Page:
Objectives: Leg length is the component of stature most sensitive to early life nutrition; as such, it provides an opportunity to retrospectively evaluate the relationship between a woman's infancy and early childhood nutrition and offspring birth weight (BW). Here we explore the relationship between maternal leg length and offspring BW in a rural Philippine community, while also investigating the potential role of placental size as a pathway. Methods: Anthropometric and questionnaire data were obtained among pregnant women (ages 17-42 years) at a birthing clinic in Antipolo City, Philippines (n=80). Offspring BW and placental weight were collected upon delivery. Results: Maternal leg length, but not trunk length, was a positive predictor of infant BW. This relationship was strengthened after adjusting for gestational age and maternal body mass index (BMI). Further adjustment for placental weight attenuated the relationship between leg length and BW, while placental weight was unrelated to maternal trunk length. The relationship between maternal BMI and BW was also attenuated after adjustment for placental weight. Conclusion: Maternal leg length is the component of stature that most strongly predicts offspring placental weight and BW in this sample. These findings suggest that fetal nutrition and growth in the present generation are influenced, in part, by the mother's own early life growth conditions. Our results add to evidence that fetal nutrition tracks the mother's past nutritional experiences, while also suggesting that ensuring favorable growth conditions during infancy and early childhood may benefit not only the present generation, but future offspring. Am. J. Hum. Biol. 26:652-659, 2014.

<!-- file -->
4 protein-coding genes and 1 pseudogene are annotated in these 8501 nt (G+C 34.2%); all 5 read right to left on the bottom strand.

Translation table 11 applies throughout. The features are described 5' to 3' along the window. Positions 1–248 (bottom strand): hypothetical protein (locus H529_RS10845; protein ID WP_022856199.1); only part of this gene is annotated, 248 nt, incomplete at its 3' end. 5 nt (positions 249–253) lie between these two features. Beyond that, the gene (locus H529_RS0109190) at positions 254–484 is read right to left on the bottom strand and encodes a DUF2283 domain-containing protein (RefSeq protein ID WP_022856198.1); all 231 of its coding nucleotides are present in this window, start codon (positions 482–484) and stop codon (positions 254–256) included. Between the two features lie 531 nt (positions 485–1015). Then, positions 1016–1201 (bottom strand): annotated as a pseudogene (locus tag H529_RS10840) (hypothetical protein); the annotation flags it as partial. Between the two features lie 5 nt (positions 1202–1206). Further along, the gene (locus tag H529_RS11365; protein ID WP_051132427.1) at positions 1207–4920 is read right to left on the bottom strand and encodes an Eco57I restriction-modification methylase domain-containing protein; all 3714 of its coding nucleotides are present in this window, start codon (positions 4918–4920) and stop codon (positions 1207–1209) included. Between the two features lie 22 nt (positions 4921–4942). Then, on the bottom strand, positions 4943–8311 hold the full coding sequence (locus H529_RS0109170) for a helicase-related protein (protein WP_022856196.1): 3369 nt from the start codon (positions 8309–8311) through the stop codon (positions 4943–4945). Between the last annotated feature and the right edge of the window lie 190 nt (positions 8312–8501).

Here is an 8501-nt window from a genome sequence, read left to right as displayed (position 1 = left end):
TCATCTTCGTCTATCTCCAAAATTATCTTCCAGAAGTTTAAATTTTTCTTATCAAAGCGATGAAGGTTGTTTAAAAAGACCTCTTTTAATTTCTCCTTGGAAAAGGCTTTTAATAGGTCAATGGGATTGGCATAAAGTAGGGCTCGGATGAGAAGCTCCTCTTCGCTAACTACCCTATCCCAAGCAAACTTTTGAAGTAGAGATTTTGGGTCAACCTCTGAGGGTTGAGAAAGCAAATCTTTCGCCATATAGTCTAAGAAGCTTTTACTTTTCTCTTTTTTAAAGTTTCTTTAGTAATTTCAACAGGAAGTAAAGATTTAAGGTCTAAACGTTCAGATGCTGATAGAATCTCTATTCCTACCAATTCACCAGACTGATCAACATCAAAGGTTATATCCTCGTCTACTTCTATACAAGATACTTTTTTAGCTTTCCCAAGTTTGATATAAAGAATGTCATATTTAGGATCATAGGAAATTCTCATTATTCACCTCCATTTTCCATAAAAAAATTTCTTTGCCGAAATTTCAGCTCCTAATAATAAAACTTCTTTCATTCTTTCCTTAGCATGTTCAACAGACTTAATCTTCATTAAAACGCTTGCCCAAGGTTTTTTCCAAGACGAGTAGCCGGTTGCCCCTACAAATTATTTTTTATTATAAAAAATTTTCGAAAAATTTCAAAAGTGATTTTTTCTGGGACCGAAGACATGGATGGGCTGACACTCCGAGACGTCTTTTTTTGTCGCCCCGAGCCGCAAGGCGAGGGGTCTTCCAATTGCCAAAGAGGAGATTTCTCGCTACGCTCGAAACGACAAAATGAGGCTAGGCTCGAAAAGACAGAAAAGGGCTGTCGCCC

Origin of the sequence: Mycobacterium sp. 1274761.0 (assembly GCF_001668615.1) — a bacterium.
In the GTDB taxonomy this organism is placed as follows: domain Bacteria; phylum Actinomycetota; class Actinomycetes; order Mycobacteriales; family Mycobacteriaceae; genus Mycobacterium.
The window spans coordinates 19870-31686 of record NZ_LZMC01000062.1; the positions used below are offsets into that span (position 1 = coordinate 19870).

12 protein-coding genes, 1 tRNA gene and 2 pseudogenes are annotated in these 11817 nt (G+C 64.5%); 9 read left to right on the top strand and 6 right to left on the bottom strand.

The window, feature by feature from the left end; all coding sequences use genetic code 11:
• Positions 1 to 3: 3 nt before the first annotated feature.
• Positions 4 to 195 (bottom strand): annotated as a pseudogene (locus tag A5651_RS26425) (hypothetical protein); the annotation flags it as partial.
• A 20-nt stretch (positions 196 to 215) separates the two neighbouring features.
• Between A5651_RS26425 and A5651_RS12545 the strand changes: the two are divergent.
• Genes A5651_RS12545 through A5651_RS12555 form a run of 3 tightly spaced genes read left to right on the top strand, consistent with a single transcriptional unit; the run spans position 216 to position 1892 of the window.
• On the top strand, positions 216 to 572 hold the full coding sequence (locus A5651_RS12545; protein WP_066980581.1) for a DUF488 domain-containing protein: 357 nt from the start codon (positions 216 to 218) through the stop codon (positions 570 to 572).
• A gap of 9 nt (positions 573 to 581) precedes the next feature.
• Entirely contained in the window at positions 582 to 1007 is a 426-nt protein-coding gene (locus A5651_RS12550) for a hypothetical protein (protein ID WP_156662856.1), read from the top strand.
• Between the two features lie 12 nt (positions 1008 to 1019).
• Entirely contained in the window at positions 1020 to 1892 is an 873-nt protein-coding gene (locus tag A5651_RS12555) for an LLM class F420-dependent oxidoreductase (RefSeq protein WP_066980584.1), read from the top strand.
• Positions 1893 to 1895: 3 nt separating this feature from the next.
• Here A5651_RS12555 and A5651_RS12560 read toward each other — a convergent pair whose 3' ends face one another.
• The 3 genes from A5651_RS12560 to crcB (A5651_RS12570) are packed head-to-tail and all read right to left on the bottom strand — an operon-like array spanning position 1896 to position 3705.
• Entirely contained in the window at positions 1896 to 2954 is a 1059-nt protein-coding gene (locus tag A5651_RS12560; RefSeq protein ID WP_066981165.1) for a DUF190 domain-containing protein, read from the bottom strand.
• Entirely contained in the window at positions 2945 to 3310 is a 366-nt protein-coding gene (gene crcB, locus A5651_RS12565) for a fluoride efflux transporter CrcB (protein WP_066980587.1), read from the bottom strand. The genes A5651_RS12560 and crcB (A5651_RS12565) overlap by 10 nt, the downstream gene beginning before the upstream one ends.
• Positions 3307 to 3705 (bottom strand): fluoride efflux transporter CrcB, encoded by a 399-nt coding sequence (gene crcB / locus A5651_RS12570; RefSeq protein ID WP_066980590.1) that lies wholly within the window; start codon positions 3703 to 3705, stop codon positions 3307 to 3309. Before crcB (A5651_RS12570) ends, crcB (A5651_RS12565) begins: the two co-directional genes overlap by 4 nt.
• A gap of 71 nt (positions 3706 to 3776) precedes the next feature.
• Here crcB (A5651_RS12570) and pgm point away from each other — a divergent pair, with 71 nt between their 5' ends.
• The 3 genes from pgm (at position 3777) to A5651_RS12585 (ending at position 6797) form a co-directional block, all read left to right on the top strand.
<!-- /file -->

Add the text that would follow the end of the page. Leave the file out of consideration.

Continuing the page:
ASJC Scopus subject areas
- Ecology, Evolution, Behavior and Systematics